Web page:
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range and scope of slip testing methods
can make it hard for the uninformed to determine wether their floors are safe. Whilst there is no worldwide
recognised 'definitive slip risk test', BS 7976 (The Pendulum) probably
comes closest. Research is ongoing into a more unified approach to the
assessment of slip risk, however until such an approach is widely adopted
the possibility of mismatched and sometimes misleading slip testing
The accuracy of the slip test method lies largely in its ability to replicate, measure and classify the behaviour of a heel slip in the conditions that it is likely to occur. Some tests provide accurate results in particular conditions, however results are misleading when the conditions of the surface and footwear in end use are different to test conditions. DIN 51130, for example, uses safety boots and oil, results would not then be applicable in a shopping centre environment. It is, unfortunately, all too common for us to visit a site and declare a floor dangerously slippery, to the surprise of responsible parties who have installed an "anti-slip" DIN 51130 R10 rated floor.
Services provided by Grip Potential include the following:
BS 7976 (The Pendulum Method) - On-site or in-house assessment using the HSE's preferred method of testing with contaminants relevant to the test site. The pendulum benefits from an extensive correlation to real slip accidents and a stringent calibration routine, making it the only slip test method in regular use in personal injury cases. Further information.
Rz Surface Roughness - Not to be considered a slip test in its own right, surface roughness measurements taken in support of a pendulum assessment can provide additional information about a floor surface and its ability to cope with contaminants. Further information.
The above tests conducted together are recognised as providing the most accurate measure of pedestrian slip resistance of a surface in-situ. We would not recommend any other in-situ test for the assessment pedestrian of slip risk.
BS EN 13036-4 - Determination of the skid resistance of a road or airfield surface. Outside the scope of pedestrian slip risk assessment, but utilising a similar assessment method. The Pendulum has been adopted extensively to measure the skid resistance of road and aircraft landing surfaces. Further information.
Common "Ramp" slip tests include:
DIN 51130 - A commonly used German method that produces an 'R value' ranging from 9 to 13. Though commonly used, the method utilises oil contamination, which is not usually representative of end use and as such is a poor indicator of slip resistance. Further information.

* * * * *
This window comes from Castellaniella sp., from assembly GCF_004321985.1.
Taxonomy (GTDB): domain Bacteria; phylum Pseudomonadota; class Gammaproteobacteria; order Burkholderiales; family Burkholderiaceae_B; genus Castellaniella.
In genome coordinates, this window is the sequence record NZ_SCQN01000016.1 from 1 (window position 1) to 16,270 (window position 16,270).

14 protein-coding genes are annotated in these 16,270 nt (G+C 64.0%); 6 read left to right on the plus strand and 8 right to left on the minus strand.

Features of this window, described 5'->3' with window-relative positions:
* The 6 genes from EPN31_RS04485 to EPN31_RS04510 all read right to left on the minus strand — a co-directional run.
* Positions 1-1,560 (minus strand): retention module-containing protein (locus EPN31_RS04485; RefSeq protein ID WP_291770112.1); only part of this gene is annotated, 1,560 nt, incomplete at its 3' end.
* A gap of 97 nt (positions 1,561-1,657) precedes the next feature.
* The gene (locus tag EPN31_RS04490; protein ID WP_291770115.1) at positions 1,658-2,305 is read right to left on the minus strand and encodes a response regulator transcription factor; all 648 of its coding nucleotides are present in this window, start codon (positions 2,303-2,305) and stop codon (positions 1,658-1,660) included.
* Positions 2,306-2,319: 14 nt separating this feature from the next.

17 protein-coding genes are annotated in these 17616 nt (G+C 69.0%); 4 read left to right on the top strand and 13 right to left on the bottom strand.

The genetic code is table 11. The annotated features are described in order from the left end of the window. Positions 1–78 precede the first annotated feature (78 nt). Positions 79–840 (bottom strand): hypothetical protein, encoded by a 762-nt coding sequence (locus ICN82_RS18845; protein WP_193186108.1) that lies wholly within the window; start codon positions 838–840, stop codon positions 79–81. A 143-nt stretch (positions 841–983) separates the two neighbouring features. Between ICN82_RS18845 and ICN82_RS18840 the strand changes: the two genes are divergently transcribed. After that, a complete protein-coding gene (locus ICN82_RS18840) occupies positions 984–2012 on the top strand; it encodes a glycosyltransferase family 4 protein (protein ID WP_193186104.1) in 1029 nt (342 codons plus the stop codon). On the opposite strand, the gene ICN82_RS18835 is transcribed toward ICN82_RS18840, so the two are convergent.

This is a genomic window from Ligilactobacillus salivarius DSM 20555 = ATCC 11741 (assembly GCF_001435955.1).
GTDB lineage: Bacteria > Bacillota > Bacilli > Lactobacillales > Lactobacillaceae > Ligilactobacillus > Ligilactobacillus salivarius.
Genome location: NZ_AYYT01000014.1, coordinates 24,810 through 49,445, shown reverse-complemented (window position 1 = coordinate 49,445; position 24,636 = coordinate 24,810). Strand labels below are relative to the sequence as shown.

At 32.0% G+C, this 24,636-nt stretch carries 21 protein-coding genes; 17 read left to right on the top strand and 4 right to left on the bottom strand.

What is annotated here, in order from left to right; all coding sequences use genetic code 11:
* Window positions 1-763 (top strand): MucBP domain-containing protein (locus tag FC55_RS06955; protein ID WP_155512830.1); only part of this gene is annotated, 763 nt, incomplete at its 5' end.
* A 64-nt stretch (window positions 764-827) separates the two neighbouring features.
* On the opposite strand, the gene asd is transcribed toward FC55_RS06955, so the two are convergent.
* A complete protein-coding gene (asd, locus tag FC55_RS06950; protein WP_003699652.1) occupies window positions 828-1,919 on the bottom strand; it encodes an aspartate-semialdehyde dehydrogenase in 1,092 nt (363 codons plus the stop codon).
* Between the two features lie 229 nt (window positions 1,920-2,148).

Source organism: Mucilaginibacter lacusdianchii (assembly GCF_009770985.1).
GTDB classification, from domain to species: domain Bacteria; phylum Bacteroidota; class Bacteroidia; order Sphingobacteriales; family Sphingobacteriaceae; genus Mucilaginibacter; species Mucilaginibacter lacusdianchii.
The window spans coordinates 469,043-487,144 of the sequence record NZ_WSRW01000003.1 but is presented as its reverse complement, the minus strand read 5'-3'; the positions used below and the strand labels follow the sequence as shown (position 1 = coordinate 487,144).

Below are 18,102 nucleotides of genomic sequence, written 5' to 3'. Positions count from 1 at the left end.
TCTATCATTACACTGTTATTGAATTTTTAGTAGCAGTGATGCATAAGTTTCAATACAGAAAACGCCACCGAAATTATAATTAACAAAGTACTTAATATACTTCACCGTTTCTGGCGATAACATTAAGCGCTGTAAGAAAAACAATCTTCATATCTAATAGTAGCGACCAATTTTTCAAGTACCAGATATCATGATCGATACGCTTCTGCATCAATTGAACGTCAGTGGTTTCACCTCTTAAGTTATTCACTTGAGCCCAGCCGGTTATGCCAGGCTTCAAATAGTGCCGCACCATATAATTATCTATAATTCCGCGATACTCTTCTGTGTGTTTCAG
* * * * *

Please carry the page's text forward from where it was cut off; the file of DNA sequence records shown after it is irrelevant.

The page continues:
The HSL Ramp Test - A method developed by the Health and Safety Laboratory and UK Slip Resistance Group uses shoe soles representative of pedestrian footwear and contamination representative of end use. Further information.
As far as we are aware there are only a few laboratories in the country with the facilities required to conduct the above ramp tests, they are;
SATRA - www.satra.co.uk
CERAM - www.ceram.co.uk
RAPRA - www.rapra.net
The HSL - www.hsl.gov.uk
Less formal "DIY" slip tests include:
Slips Assessment Tool - DIY slip risk assessment provided for free through the HSE's SAT. The computer program combines surface roughness measurement with a structured risk assessment to give an indication of slip risk. Shortcomings of the tool lie in its reliance on surface roughness, which should be considered as a guide, not an accurate measure of slip resistance. Further information.
Sled Testers - Self propelled trolleys move across the surface whilst measuring drag. Popular in Italy, these have been found to give inaccurate results in contaminated conditions and as such are not in wide use in the UK. Further information.
SlipAlert - Although quicker and easier to use than the pendulum, and not requiring a trained or experienced operator, the pendulum remains the preferred test method of the HSE and UK Slip Resistance Group, both are unbiased independent expert bodies. Further information.
For a test to provide accurate measurement of the slip resistance experienced by pedestrians in end use it must;
Accurately measure the coefficient of dynamic friction of the test surface, in both dry and contaminated conditions.
Utilise standardised materials representative of pedestrian footwear or bare feet, prepared in a standardised manner.
Benefit from a stringent calibration routine giving a reliable indication that the test equipment is performing correctly.
Be portable so as to measure surfaces in situ in end use conditions.
Produce results that can be intelligently classified and justified as acceptable or unacceptable risk.
To our knowledge, the BS 7976 Pendulum operated to UKSRG Guidelines is the only test method to do this.